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Taíno Stilt Village Volume 52 Number 6, November/December 1999
by Spencer P.M. Harrington

[image] Canadian-Cuban excavation team cleaning Taíno house remains. (Elizabeth Graham) [LARGER IMAGE]

The remains of as many as 40 Taíno houses, all of which stood on pilings above water, have been found off a two-mile stretch of beach at Los Buchillones on Cuba's north coast. Among the largest and longest occupied of such settlements in the Caribbean, Los Buchillones may show how technology and social conventions of the Taíno, the Caribbean's Precolumbian inhabitants, changed during the 500 years before contact with the Spanish. Past studies of Taíno settlements, according to project codirector David Pendergast of Toronto's Royal Ontario Museum, have yielded scattered house posts and postholes from houses built on dry land, but little evidence of how Taíno culture evolved. "The implicit assumption has been that the Taíno people didn't change," he says.

Using sandbags and plastic sheets to dam small areas of sea floor, the joint Cuban-Canadian team has so far excavated two houses. The first, more than 60 feet in diameter, is thought to have functioned as a communal residence or public building (see "Taíno Finds," September/October 1998), while the second, discovered earlier this year, was most likely a single-family residence. Investigation of the second house showed that it was built on stilts in the sea; a subsequent survey revealed that the nearly two score other houses were built in a similar fashion. The project has also identified foundations on an area of shoreline that was part of the settlement. "It appears possible that the Taíno first occupied dry land, then moved into the sea," says Pendergast, adding that he is unsure why they would have done so. "There has to have been a good reason," he notes, "because building over water took much greater effort than building on land."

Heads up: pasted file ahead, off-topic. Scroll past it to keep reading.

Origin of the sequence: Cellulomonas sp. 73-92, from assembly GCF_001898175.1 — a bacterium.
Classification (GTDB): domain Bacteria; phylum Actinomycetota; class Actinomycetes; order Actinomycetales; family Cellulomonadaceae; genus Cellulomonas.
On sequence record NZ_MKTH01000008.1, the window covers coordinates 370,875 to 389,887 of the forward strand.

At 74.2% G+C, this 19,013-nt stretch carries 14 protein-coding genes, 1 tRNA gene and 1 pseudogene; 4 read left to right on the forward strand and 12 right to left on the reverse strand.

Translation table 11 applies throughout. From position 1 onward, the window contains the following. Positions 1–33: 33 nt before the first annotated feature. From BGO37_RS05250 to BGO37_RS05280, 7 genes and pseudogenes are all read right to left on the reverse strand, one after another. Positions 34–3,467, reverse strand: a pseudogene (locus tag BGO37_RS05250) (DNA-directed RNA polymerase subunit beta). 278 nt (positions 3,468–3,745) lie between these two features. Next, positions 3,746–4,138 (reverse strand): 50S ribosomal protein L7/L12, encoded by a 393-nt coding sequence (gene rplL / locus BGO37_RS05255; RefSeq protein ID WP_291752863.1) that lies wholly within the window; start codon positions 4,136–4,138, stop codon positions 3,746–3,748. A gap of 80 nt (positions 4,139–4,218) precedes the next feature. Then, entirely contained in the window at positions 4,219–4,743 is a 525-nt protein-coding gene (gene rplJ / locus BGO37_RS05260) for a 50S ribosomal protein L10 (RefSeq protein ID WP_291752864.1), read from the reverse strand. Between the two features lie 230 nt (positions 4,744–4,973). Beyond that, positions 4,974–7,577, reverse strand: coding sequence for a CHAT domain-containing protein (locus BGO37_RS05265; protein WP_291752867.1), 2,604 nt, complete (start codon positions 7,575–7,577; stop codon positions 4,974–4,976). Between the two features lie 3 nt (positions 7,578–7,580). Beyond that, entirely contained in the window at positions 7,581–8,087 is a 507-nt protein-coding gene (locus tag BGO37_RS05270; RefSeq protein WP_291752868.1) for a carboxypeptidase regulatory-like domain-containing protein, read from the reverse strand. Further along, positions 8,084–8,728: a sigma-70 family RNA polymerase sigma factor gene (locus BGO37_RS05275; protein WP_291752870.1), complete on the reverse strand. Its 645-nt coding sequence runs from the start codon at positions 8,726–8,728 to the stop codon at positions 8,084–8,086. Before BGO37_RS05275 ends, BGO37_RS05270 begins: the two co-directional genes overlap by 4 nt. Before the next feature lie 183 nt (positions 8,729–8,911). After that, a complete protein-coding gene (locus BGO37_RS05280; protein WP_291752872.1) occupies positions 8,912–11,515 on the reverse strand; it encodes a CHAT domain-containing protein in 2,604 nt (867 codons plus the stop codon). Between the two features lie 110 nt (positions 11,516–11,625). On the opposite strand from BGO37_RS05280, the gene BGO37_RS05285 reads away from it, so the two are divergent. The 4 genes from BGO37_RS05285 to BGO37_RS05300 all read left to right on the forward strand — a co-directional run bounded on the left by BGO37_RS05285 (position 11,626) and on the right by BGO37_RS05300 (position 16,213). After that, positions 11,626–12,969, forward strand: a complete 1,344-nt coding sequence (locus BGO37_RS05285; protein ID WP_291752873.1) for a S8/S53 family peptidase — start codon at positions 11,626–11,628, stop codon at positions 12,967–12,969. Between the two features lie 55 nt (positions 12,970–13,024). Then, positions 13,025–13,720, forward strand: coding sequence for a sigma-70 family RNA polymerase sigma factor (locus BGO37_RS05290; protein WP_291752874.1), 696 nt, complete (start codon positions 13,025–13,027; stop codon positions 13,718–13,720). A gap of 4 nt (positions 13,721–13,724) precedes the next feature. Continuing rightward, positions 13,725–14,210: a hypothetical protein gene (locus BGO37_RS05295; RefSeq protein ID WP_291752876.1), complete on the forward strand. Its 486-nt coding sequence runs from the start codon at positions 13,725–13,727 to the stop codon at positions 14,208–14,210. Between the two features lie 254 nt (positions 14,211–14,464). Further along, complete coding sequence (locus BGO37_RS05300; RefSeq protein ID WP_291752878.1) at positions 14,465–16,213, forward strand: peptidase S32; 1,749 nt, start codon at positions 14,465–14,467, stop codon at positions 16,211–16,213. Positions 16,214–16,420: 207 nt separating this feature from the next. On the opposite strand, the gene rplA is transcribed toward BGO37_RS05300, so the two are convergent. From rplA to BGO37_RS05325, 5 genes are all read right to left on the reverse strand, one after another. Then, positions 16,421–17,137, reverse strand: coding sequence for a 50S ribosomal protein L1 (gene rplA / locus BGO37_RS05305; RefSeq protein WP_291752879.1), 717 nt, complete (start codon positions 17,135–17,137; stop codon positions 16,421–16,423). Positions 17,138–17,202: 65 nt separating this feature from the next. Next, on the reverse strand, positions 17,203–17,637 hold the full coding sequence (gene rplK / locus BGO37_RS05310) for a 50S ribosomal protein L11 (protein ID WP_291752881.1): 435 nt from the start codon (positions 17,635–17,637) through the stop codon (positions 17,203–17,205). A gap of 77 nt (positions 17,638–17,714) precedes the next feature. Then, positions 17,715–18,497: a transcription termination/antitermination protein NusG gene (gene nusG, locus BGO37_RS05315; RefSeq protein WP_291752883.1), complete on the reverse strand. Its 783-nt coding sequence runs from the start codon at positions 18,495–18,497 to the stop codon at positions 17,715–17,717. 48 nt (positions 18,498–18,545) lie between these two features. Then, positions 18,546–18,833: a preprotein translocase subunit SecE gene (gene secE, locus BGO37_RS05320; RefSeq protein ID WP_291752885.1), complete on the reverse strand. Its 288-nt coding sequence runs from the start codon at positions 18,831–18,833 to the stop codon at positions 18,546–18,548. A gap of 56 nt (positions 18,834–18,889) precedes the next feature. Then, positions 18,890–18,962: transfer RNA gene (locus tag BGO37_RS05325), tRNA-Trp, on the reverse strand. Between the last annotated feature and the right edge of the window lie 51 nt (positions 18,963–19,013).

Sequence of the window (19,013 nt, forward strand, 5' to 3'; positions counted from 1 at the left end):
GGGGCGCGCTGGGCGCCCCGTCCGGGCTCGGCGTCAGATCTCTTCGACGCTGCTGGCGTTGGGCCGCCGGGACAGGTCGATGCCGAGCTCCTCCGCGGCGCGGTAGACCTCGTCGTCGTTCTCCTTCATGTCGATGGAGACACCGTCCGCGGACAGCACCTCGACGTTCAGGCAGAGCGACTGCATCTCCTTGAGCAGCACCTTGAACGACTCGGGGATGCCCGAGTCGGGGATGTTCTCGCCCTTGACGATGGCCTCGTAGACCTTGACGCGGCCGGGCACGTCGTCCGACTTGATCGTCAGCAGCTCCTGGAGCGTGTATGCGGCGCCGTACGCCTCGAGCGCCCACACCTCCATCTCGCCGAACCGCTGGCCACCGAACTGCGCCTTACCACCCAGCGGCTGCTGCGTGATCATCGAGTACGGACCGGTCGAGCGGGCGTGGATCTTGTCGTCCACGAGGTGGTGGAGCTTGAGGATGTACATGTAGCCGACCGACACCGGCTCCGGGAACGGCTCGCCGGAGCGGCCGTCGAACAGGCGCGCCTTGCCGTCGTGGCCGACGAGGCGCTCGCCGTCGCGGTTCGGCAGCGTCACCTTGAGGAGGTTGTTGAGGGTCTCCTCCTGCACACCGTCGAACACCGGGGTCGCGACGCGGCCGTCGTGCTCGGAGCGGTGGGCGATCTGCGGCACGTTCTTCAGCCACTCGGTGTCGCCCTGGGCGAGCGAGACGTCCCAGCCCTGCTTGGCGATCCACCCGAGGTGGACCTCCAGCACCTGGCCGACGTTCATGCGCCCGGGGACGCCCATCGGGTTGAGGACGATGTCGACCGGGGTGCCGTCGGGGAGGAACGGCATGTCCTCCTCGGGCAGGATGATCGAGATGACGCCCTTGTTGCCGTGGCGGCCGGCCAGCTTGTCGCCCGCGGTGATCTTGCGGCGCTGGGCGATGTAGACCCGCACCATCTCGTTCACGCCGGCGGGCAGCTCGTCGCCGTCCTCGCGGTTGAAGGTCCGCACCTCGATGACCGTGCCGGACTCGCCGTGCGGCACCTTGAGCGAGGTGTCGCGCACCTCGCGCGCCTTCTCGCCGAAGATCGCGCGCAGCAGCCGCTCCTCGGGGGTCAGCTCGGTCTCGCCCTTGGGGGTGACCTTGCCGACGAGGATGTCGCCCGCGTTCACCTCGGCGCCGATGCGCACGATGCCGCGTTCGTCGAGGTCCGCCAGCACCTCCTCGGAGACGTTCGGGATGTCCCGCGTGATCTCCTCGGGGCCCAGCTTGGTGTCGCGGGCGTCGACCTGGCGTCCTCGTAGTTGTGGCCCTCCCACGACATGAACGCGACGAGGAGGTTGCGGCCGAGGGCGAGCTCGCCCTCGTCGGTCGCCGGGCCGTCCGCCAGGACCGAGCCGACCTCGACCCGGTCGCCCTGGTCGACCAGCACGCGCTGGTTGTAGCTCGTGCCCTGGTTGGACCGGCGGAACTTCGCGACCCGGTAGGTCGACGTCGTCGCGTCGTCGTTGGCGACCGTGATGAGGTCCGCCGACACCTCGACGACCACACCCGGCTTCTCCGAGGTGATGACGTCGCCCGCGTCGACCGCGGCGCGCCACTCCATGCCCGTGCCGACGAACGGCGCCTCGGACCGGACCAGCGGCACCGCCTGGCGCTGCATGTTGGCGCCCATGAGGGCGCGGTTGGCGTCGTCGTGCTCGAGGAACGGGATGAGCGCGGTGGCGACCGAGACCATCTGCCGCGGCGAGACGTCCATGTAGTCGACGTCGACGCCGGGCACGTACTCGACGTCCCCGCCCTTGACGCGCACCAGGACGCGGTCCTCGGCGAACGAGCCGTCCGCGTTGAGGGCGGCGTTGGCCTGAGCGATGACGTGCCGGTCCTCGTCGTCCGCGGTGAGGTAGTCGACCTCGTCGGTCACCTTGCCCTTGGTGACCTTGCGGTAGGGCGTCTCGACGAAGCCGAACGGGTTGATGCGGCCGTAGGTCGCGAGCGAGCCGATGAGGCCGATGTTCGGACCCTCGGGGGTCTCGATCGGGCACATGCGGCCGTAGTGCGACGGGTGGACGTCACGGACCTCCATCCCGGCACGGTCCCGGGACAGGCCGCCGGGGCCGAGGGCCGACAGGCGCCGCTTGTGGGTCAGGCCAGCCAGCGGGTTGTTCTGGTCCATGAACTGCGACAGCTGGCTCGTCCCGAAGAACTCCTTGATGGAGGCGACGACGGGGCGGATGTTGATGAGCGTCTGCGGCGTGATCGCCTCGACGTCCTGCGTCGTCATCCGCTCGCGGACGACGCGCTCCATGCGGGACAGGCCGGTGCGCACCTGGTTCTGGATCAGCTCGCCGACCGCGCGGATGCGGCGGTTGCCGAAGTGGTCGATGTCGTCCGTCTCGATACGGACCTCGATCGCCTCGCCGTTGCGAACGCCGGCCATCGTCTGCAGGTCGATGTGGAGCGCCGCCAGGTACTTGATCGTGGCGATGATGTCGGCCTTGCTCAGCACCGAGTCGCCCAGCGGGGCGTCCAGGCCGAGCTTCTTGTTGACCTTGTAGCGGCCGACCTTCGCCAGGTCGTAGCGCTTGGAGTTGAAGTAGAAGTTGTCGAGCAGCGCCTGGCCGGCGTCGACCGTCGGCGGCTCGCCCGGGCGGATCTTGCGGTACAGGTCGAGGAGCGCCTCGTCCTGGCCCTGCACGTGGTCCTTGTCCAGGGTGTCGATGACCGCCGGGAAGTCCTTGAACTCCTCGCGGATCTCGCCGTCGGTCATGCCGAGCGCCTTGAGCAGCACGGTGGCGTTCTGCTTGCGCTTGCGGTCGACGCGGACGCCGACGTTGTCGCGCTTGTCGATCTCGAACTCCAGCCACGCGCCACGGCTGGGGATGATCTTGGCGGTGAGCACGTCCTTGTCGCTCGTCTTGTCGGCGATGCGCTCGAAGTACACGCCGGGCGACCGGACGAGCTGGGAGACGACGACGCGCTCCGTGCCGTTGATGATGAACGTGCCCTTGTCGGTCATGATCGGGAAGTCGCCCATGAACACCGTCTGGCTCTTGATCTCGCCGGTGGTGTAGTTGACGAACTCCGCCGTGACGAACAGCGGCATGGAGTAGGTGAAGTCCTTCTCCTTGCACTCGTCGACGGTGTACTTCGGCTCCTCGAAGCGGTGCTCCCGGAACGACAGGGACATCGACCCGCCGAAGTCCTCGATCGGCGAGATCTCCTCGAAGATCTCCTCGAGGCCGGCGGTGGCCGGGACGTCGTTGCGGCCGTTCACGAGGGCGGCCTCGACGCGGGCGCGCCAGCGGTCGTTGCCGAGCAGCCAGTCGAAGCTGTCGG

Lagoon sediments had largely preserved the thatched roof of the house excavated earlier this year; the team also recovered fruit seeds (some from a hog plum) and an as yet unidentified peel, refuse likely thrown from the house platform into the sea. Pendergast is hopeful that the sediment around the houses will contain more garbage. "Our prospects for a comprehensive understanding of the Taíno diet are very good," he says. Future excavation should glean enough information about Taíno architecture to enable reconstruction of a typical Taíno house on dry land; a permanent coffer dam would allow visitors to see the remains of a house in situ.

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© 1999 by the Archaeological Institute of America
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